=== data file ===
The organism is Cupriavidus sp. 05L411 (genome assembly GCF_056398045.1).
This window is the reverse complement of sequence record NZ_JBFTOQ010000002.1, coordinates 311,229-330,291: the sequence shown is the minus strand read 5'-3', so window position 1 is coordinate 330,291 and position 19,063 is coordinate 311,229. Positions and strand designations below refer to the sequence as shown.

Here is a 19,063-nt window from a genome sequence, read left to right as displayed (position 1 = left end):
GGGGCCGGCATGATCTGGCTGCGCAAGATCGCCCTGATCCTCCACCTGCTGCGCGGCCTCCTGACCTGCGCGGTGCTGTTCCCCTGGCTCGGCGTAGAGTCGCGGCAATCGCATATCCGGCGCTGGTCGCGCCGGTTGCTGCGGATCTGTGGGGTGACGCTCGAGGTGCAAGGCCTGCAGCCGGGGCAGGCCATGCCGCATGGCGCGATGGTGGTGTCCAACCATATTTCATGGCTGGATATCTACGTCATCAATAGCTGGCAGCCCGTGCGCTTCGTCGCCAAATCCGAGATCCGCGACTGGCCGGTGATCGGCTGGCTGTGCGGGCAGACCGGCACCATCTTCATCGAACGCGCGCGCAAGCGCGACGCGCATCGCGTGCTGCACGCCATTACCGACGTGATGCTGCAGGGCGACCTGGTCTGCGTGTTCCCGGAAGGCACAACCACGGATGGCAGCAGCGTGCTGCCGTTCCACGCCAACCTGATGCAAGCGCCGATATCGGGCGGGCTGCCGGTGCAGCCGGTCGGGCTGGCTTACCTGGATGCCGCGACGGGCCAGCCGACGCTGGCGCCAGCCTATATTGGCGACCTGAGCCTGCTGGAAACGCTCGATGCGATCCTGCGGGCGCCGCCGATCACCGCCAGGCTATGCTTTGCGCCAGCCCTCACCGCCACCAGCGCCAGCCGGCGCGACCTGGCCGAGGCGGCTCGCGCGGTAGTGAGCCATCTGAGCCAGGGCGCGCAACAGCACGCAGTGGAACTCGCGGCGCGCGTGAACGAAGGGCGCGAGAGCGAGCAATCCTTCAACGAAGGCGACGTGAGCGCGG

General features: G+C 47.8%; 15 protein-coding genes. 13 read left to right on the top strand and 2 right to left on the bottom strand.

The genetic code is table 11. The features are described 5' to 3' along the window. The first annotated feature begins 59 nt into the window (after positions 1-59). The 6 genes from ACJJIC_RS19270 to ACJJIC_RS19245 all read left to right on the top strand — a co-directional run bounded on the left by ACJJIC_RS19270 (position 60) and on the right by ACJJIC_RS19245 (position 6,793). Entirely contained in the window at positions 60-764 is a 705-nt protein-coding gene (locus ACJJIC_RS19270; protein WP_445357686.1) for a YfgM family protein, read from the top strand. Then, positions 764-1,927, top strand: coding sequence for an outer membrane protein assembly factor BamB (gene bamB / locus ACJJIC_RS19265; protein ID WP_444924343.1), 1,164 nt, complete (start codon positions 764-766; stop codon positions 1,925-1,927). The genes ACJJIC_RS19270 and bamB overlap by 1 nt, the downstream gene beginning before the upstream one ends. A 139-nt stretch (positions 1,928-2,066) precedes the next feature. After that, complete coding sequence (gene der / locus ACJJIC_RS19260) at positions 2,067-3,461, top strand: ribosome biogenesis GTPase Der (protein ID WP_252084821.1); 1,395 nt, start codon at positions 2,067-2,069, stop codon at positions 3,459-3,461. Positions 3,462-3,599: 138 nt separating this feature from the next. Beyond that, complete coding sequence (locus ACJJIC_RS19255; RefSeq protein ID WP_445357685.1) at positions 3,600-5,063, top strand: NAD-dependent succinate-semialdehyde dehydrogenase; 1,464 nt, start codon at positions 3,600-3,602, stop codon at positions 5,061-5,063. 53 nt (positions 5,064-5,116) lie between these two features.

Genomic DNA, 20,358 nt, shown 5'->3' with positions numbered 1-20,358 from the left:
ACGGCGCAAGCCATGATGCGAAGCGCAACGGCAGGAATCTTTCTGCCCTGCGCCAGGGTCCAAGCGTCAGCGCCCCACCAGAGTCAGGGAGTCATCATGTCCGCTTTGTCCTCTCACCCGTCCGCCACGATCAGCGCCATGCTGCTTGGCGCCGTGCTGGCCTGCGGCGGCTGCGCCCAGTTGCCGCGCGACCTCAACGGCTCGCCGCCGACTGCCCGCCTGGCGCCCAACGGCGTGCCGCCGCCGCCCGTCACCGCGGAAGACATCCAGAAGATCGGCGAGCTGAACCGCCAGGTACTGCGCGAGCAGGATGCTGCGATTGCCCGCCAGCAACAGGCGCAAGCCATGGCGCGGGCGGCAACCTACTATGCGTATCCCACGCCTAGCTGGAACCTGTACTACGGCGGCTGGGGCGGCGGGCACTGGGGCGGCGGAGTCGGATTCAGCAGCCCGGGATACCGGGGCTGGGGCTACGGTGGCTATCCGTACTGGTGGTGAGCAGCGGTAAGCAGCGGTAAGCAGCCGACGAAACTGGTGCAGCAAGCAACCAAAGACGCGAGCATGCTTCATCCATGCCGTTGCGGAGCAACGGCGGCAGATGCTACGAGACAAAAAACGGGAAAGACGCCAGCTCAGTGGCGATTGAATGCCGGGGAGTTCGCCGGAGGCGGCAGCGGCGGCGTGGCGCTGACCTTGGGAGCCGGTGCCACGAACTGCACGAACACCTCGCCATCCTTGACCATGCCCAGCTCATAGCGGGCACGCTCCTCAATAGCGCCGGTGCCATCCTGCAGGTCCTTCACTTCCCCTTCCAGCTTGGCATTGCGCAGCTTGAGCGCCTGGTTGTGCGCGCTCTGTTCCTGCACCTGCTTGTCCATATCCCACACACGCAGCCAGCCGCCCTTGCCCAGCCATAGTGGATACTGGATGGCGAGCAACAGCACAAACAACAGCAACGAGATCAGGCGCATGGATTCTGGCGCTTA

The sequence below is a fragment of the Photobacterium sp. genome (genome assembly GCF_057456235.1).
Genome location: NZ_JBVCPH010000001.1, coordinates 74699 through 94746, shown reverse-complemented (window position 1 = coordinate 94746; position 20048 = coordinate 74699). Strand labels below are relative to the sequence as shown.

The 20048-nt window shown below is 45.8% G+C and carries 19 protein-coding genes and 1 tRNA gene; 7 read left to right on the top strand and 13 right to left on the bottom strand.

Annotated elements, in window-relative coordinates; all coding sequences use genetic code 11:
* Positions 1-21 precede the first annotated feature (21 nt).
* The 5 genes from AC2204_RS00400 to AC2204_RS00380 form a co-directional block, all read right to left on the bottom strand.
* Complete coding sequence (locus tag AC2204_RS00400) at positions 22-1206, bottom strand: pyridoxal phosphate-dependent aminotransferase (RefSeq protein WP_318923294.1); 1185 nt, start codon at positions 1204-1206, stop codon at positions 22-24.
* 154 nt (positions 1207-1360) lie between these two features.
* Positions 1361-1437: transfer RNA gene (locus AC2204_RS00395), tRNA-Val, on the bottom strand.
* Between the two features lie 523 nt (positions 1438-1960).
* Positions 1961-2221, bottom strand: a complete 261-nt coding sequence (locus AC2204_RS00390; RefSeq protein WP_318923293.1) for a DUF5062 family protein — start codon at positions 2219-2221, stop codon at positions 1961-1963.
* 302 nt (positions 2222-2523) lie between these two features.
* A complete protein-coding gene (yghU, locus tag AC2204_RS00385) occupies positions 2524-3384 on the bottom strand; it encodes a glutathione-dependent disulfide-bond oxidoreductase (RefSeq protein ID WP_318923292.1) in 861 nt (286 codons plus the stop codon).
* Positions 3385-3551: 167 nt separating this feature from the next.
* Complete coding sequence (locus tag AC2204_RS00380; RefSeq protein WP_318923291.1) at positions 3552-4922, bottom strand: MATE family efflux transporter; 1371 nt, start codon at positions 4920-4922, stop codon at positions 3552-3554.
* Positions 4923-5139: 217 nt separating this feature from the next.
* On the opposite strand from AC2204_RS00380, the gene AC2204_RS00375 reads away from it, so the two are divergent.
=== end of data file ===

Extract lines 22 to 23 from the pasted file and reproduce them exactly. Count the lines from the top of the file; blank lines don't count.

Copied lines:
* Positions 3385-3551: 167 nt separating this feature from the next.
* Complete coding sequence (locus tag AC2204_RS00380; RefSeq protein WP_318923291.1) at positions 3552-4922, bottom strand: MATE family efflux transporter; 1371 nt, start codon at positions 4920-4922, stop codon at positions 3552-3554.